Author Topic: The Great Fish Oil Experiment  (Read 2246 times)

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Offline chucky

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The Great Fish Oil Experiment
« on: September 07, 2010, 12:19:54 am »
Sometimes when you believe something and then read something that is totally opposite of that and looks legitimate then it really freaks my brain cells. I couldn't find him talking about cooked or raw omega 3-s though..


The Great Fish Oil Experiment
http://raypeat.com/articles/articles/fishoil.shtml

Offline MrBBQ

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Re: The Great Fish Oil Experiment
« Reply #1 on: September 07, 2010, 12:57:40 am »
Eating more than 100g salmon/tuna gives me a dodgy "free radical burn" nowadays so I stay away from concentrated PUFA sources, whether n-3 or n-6. Actually, n-3 is more prone to lipid peroxidation...I feel best on lipids originating in my own ecosystem rather than cold waters.

This is one of the reasons why I choose to get my retinol from land liver and cholecalciferol from sunlight/supplement, rather than F-CLO, although I'm not sure if it's a valid synergy like F-CLO...

I've still not actually fathomed Peat's stance on dietary arachidonic acid (AA) because he advocates liver and eggs to some extent.

There's a question of what's best - minimise PUFAs to the limit or increase complementary antioxidants like vitamin E (tocopherols/tocotrienols, which PUFAs deplete through endogenous lipid peroxidation). Peat states that the excess PUFAs are anti-thyroid and therefore anti-metabolic, which the populations relying on fish countered by eating fish heads (particularly including the thyroid glandulars). In that case, eating the whole animal was essential, although maybe still not optimal.

With minimal n-6s, the need for n-3s diminishes - Peat even states that the n-9 mead acid is biologically active enough and more stable (stress-resistant) to replace these PUFAs.
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Offline chucky

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Re: The Great Fish Oil Experiment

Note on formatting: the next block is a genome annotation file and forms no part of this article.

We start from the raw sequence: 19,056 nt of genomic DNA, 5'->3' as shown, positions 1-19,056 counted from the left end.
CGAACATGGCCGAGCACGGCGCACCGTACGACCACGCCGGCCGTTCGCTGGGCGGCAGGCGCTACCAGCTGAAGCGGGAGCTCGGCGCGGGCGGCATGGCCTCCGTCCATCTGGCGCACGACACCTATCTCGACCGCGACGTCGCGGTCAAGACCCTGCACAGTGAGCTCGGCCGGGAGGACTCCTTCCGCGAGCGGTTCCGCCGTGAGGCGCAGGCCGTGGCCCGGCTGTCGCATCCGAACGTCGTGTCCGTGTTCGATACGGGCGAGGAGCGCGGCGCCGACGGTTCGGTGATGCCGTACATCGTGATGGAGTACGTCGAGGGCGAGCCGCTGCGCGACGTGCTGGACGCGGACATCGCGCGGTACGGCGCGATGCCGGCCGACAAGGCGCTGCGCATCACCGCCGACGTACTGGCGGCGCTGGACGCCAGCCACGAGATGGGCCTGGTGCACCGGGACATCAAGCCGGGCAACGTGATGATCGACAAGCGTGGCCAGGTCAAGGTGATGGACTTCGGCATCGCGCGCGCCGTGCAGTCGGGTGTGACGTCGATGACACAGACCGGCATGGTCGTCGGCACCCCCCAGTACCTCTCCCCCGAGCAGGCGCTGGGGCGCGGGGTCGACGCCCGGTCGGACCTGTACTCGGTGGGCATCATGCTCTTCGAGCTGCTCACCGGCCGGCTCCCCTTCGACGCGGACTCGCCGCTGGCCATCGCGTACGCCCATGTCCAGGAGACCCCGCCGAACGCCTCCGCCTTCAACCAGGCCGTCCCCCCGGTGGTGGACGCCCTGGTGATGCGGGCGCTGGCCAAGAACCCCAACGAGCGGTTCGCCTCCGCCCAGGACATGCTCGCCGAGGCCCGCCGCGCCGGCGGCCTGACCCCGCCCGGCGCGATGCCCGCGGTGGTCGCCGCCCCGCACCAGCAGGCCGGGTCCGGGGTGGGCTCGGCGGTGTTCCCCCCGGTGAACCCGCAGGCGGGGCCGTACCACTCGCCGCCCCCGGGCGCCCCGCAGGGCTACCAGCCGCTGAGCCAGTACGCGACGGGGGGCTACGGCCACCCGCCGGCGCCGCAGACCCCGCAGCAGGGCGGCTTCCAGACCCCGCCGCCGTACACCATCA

« Reply #2 on: September 07, 2010, 01:13:01 am »
Eating more than 100g salmon/tuna gives me a dodgy "free radical burn" nowadays so I stay away from concentrated PUFA sources, whether n-3 or n-6. Actually, n-3 is more prone to lipid peroxidation...I feel best on lipids originating in my own ecosystem rather than cold waters.

This is one of the reasons why I choose to get my retinol from land liver and cholecalciferol from sunlight/supplement, rather than F-CLO, although I'm not sure if it's a valid synergy like F-CLO...

I've still not actually fathomed Peat's stance on dietary arachidonic acid (AA) because he advocates liver and eggs to some extent.

There's a question of what's best - minimise PUFAs to the limit or increase complementary antioxidants like vitamin E (tocopherols/tocotrienols, which PUFAs deplete through endogenous lipid peroxidation). Peat states that the excess PUFAs are anti-thyroid and therefore anti-metabolic, which the populations relying on fish countered by eating fish heads (particularly including the thyroid glandulars). In that case, eating the whole animal was essential, although maybe still not optimal.

With minimal n-6s, the need for n-3s diminishes - Peat even states that the n-9 mead acid is biologically active enough and more stable (stress-resistant) to replace these PUFAs.


Thanks for the reply.

But many of us don't have access to grass fed meat or make our diet mostly of grass feed meat and fat.. So I think supplementing omega 3 becomes necessary..

 

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